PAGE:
quinta-feira, 26 de abril de 2012
By Josh Ritter
193 pp. The Dial Press. $22.
Henry Bright is pretty much your ordinary 20th-century West Virginia farmboy, with one notable exception: when he winds up in the World War I trenches in France, he begins hearing voices.
Actually, it’s just one voice — or Voice — that speaks from various unlikely sources. Sometimes it comes from the ground; sometimes it comes from a goat; most commonly it comes from the mouth of a horse Henry buys at auction when the war is over. It has a certain credibility, this voice, because it saves him several times during the waning months of warfare — once from poisoned water, once from a German patrol as Henry lies hidden beneath a comrade’s corpse and once, on the day of the Armistice, from a fatal bullet in the conflict’s last engagement. This is Henry’s angel, and it prefaces most of its commands with that most angelic of imperatives: be not afraid.
That much of the angel’s guidance turns out to be comically bad advice shouldn’t surprise us, since it actually comes from Henry himself, by way of Josh Ritter, the alt-folk/alt-rock singer-songwriter who on his most recent album gave us a wickedly revisionist version of “Stagger Lee” called “Folk Bloodbath.” The song is a crazy bonbon of hilarity with sadness at the center. “Bright’s Passage,” Ritter’s debut novel, has much the same stylistic effect.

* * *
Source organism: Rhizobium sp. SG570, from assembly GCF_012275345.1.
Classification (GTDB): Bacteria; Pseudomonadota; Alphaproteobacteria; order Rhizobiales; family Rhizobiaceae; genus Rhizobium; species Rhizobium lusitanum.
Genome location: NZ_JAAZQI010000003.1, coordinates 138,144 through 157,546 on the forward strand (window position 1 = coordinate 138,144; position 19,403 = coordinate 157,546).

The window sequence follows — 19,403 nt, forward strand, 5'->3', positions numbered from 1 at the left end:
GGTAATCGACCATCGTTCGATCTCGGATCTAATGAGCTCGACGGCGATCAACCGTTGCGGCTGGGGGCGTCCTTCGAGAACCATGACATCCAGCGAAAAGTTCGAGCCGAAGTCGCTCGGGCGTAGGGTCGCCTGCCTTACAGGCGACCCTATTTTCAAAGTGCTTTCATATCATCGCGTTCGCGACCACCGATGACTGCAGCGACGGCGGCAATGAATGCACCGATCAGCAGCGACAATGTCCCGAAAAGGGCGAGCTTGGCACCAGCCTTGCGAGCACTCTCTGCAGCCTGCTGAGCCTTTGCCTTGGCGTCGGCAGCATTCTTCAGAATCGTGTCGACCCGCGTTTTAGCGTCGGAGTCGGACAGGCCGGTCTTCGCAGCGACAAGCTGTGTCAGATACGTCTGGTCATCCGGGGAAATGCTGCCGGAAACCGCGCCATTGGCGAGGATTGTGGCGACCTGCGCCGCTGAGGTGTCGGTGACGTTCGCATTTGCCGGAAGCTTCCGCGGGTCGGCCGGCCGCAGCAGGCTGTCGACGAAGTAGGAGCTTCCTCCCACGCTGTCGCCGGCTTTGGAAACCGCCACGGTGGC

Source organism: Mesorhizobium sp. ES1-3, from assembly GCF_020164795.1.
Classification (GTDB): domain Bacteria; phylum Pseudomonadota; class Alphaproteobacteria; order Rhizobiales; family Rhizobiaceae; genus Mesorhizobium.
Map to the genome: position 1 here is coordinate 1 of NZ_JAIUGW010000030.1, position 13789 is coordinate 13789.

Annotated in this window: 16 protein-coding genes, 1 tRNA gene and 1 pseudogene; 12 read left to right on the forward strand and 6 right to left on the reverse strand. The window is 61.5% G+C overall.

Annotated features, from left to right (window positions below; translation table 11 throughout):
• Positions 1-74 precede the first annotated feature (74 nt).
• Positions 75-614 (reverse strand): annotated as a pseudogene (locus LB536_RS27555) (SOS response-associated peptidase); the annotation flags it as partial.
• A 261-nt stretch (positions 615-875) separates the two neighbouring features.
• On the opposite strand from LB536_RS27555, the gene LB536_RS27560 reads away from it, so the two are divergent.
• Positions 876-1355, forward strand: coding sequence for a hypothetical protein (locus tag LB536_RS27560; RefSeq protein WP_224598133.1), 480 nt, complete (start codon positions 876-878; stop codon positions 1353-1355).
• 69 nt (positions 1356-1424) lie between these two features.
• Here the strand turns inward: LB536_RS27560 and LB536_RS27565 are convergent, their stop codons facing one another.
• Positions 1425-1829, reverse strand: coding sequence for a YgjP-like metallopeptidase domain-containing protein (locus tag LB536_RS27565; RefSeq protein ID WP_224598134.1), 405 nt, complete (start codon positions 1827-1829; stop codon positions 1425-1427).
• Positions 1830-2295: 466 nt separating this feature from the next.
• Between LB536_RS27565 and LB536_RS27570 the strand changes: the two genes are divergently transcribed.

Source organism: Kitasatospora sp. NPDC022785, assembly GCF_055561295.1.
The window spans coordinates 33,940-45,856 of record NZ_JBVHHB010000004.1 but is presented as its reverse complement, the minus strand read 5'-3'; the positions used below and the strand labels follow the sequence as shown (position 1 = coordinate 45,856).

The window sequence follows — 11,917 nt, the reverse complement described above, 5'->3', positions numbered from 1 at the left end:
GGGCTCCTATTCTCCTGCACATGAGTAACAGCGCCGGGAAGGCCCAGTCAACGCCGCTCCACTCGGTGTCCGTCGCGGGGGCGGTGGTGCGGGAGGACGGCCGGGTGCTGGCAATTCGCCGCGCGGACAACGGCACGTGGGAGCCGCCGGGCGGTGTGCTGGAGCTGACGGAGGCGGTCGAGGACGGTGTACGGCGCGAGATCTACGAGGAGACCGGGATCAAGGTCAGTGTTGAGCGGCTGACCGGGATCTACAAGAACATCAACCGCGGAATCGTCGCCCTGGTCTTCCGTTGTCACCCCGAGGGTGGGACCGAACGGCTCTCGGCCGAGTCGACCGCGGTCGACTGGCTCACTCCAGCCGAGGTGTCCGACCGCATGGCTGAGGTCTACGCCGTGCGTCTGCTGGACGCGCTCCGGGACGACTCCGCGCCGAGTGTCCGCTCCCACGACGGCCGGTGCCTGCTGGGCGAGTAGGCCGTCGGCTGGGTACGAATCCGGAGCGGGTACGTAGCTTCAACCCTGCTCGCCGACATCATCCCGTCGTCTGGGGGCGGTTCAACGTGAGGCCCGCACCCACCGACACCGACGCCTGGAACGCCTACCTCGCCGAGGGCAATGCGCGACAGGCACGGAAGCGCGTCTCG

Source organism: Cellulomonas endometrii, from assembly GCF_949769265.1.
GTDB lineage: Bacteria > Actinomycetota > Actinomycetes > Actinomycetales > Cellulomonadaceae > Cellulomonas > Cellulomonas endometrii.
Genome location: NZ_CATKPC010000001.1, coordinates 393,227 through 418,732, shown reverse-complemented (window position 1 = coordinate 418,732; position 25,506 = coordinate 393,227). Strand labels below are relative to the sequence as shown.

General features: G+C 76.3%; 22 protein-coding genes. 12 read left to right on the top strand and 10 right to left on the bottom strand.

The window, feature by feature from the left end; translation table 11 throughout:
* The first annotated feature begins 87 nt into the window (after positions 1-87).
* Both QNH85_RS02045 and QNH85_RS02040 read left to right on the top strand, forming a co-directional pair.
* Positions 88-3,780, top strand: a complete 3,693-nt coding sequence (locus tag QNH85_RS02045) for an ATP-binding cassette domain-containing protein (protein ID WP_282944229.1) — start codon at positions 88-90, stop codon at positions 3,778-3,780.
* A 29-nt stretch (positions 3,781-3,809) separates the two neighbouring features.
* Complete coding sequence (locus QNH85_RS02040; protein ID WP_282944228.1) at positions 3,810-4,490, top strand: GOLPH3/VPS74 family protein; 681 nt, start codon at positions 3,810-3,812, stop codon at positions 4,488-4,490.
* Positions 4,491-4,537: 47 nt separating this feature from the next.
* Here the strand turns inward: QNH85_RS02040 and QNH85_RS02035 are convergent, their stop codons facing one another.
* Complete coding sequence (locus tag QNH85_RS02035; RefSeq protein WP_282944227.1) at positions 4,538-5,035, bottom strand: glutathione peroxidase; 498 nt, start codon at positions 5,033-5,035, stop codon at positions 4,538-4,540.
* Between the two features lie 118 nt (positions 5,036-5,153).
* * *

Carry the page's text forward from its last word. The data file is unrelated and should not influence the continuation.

Henry’s angel suggests he marry Rachel, the little girl who lives down the lane, so Henry does, partly as an act of rescue; her father is a mentally unstable veteran of the Philippine-American conflict who still wears his old uniform and styles himself “the Colonel.” Her brothers are idiots; one malevolent, the other just . . . well, an idiot.
The fact that Rachel is Henry’s first cousin doesn’t seem to concern either Henry or his angel, who — speaking through Henry’s horse — officiates at the jackleg marriage ceremony in a backwoods farmyard. When Rachel becomes pregnant, Henry’s angel tells him that the child will not only be a boy, it will be the Future King of Heaven (caps Ritter’s), destined to replace Jesus Christ. J. C., the angel opines, has done a pretty lousy job as the Prince of Peace, given the number of dead in the recent conflict (no argument there).
After Henry’s young bride dies in childbirth, the angel instructs Henry to bury her sans coffin and then set fire to the cabin where the Brights lived during their short marriage. Henry does as instructed, touching off a terrible forest fire from which he flees, feeding the putative Future King of Heaven with goat’s milk and sleeping in virulent poison ivy that almost kills the boy. The Colonel — elderly, addled and violently opposed to the use of verbal contractions — pursues them with his idiot sons, and thereby hangs an extremely slight tale.
Slight, but not without charm. In his songwriting persona, where he is clearly more comfortable, Ritter has demonstrated a real talent for storytelling, most notably on his latest album, “So Runs the World Away” (the title is taken from a speech Hamlet makes to Horatio). In the best of the ballads collected there, an explorer makes a doomed journey to the North Pole aboard a boat whose name contains another literary allusion, the Annabel Lee. But the ability to write narrative songs doesn’t always translate into the ability to write prose, any more than the ability to write good prose translates into the ability to write good verse, a fact I know from my own reams of poetry, most of it abysmal.